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I'm running windows 7 x64, Visual Studio 2010 on a standard HDD. The SSD I bought comes with a transfer kit that makes it easy to just transfer everything over to the new drive? Are there any reasons not to do this?

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closed as off topic by Mark Henderson, jscott, ThatGraemeGuy, splattne Nov 14 '10 at 10:13

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Vote Move to Super User –  gWaldo Oct 27 '10 at 17:47
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6 Answers

up vote 1 down vote accepted

Should be fine, just make sure you disable indexing, hibernation, and enable trim:

http://www.ocztechnologyforum.com/forum/showthread.php?63273--Windows-7-Ultimate-Tweaks-amp-Utilities-

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Ah. No. Really. If it fits... and you keep the original disc to fall back, just try it.

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Make sure your machine isn't constantly writing, otherwise sit back and enjoy the speed :)

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The SSD should appear to BIOS and Windows as a standard IDE/SATA drive, so, in theory, no. It should work just fine.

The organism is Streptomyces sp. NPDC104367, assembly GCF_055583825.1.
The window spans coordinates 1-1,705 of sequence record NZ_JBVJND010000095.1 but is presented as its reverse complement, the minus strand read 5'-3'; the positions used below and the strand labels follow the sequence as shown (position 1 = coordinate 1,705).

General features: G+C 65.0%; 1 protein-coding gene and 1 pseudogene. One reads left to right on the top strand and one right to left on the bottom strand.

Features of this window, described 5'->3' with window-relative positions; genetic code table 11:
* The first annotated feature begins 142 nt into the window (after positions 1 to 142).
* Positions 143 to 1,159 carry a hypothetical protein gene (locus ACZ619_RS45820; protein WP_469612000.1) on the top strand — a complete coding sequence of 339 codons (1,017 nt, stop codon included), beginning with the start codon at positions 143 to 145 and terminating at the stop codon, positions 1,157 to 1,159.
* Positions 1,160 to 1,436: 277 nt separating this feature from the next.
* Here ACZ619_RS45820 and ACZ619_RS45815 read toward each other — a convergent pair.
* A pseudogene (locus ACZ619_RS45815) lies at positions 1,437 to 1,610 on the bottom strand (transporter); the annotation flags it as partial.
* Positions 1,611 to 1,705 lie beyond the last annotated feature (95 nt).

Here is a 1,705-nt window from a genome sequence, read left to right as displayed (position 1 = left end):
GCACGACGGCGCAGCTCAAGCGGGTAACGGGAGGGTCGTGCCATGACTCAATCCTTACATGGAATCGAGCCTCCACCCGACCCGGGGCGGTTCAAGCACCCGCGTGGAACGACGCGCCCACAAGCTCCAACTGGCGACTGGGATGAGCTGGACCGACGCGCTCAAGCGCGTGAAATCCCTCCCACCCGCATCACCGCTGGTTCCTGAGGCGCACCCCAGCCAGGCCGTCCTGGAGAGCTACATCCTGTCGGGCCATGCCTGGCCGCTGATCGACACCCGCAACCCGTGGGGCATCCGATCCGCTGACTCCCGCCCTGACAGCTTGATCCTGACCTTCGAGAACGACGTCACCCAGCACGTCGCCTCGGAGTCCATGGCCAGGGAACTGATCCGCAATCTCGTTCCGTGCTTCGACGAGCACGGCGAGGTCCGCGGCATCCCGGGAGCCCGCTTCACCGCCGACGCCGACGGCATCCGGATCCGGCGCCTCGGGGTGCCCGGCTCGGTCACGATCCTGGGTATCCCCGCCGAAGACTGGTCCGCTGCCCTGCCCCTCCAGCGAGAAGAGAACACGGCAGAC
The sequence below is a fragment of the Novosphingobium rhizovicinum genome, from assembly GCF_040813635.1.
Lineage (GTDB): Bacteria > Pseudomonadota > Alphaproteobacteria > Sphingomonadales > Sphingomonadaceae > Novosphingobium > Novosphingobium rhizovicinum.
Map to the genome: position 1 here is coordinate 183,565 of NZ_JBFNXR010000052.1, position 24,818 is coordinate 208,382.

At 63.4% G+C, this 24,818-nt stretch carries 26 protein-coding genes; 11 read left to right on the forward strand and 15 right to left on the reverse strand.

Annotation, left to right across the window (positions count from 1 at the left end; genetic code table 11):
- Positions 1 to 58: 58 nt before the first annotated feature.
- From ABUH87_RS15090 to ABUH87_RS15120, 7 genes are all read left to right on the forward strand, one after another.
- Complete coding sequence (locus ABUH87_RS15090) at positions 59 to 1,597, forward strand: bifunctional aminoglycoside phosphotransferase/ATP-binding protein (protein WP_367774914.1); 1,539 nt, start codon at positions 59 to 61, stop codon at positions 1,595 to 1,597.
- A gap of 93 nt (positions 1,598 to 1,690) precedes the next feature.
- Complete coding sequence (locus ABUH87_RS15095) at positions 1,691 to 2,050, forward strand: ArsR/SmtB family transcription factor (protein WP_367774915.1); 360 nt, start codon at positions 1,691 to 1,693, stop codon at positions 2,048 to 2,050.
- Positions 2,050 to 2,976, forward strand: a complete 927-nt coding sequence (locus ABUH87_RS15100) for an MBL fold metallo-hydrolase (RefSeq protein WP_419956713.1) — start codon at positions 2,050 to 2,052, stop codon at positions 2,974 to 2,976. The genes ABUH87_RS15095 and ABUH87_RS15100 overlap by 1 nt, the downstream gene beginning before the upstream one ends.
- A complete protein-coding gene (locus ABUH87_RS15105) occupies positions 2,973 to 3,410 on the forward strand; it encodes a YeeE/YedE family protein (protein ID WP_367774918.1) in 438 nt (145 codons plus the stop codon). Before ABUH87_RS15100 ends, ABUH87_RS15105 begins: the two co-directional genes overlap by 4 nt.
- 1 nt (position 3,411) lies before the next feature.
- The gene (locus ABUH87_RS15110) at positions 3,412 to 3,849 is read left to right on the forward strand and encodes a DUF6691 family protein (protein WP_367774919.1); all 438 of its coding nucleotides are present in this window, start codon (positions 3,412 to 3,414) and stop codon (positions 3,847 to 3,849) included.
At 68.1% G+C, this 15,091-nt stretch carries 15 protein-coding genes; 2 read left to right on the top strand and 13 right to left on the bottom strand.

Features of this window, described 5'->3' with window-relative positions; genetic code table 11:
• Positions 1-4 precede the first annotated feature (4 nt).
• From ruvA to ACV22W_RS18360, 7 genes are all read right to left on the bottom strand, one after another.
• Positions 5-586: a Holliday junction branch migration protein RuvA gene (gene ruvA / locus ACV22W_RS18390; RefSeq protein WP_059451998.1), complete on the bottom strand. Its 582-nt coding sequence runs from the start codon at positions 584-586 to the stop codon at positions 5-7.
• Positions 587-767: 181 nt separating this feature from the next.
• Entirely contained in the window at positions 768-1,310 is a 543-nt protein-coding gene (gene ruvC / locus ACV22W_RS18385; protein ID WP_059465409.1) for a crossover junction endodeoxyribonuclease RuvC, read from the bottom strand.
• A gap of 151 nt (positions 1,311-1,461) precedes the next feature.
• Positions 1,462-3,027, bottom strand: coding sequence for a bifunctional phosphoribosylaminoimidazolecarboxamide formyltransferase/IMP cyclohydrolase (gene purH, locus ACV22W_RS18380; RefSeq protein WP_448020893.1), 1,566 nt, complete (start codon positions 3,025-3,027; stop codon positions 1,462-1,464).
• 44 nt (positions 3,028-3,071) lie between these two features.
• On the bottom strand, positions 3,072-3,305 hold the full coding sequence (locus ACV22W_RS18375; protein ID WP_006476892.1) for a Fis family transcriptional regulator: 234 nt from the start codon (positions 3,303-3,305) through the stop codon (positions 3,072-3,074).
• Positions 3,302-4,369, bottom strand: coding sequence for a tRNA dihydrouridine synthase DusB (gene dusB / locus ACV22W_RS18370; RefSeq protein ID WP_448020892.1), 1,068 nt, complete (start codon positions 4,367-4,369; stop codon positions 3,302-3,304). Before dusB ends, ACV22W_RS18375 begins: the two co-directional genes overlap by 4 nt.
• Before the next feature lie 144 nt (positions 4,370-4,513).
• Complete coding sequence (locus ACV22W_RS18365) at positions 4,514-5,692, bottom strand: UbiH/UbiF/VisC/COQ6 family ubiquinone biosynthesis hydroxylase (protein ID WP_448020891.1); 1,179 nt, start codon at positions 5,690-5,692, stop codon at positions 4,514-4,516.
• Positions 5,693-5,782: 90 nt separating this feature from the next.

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If your transfer kit only copies files the ssd may not be bootable without doing a "startup repair".

Another option would be to use the built in Windows Backup to do a full image backup of your existing drive, replace the drive with the SSD and then restore from your image backup. This has worked well for me in the past, and the additional backup provides another level of safety.

Windows 7 should disable defrag, and enable trim automatically.

Cheers! JE

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I found it helpful to re-install the OS fresh, this time making use of a separate pair of 'Program Files' & 'Program Files (x64)' folders on the slow(er) drive for the apps that don't need help to load quickly.

I save the SSD for slow apps like Office & Adobe that do benefit from the SSD.

Some apps use environment variables differently than others, and had to be re-installed to the actual system-defined 'Program Files' directory, but most who offer the choice to change the installation path respect that decision.

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